Master Yoda Are You??

Yes, we know, you are brilliant.  You have lots of experience and great ideas.  Likely your employees know this, too.  We as managers are generally good at problem solving, and hopefully this is a prerequisite to any management position.  But being the problem-solver is not always possible, or even the best strategy.Charalambos Vlachoutsicos is coauthor of Behind the Factory Walls: Decision Making in Soviet and U.S. Enterprises and for 30 years worked and then managed his family trading business.  In Harvard Business Review, Vlachoutsicos shares the story of a warehouse manager he once employed, Spyros.   Vlachoutsicos went to his warehouse to determine if there was space for one of their new products.  Spyros compulsively, without any calculations, proposed to make space by moving existing stacks closer together.  He quickly ordered his staff to begin moving items and there was mounting, silent tension as they complied.  The staff was concerned about maneuvering the lift trucks but Spyros pressed on with increasingly unrealistic solutions and a vicious cycle was in play.  Finally, Vlachoutsicos intervened and suggested creating a team to produce a solution.  He then took a chastened Spyros to lunch and encouraged him that admitting a need for help can be easier and more effective than providing instant solutions.  Spyros was unable to admit ignorance and was eventually replaced.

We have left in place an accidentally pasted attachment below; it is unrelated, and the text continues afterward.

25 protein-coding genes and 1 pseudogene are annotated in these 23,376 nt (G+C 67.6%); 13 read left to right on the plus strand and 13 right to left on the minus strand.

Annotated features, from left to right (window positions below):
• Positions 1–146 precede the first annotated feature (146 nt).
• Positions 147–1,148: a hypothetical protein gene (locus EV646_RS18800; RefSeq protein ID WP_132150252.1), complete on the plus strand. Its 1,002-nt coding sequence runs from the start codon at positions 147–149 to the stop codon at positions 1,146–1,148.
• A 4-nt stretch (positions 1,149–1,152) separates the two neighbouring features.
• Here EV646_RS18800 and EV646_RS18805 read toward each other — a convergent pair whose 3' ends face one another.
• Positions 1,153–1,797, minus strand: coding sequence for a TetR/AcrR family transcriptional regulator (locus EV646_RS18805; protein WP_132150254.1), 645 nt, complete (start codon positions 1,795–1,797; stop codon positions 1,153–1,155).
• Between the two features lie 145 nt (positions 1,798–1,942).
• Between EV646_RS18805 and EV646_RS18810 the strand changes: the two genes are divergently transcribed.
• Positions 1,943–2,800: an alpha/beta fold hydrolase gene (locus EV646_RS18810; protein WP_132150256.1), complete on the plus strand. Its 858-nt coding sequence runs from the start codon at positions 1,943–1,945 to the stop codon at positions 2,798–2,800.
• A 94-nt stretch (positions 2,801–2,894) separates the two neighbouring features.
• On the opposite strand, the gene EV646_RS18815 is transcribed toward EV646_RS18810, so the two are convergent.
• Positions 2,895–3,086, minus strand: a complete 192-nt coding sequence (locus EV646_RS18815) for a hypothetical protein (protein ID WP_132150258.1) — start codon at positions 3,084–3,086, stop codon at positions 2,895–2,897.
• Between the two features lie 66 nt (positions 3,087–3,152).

We must see ourselves as more as a gatherer of information and solutions instead of the sage on the hill.  Employees are much more motivated to be problem solvers if they actually have a chance to solve problems.  This means not providing all of the answers and instead asking for contributions and solutions.  Have you asked your employees to solve a problem for you lately?  You might be surprised at the result.


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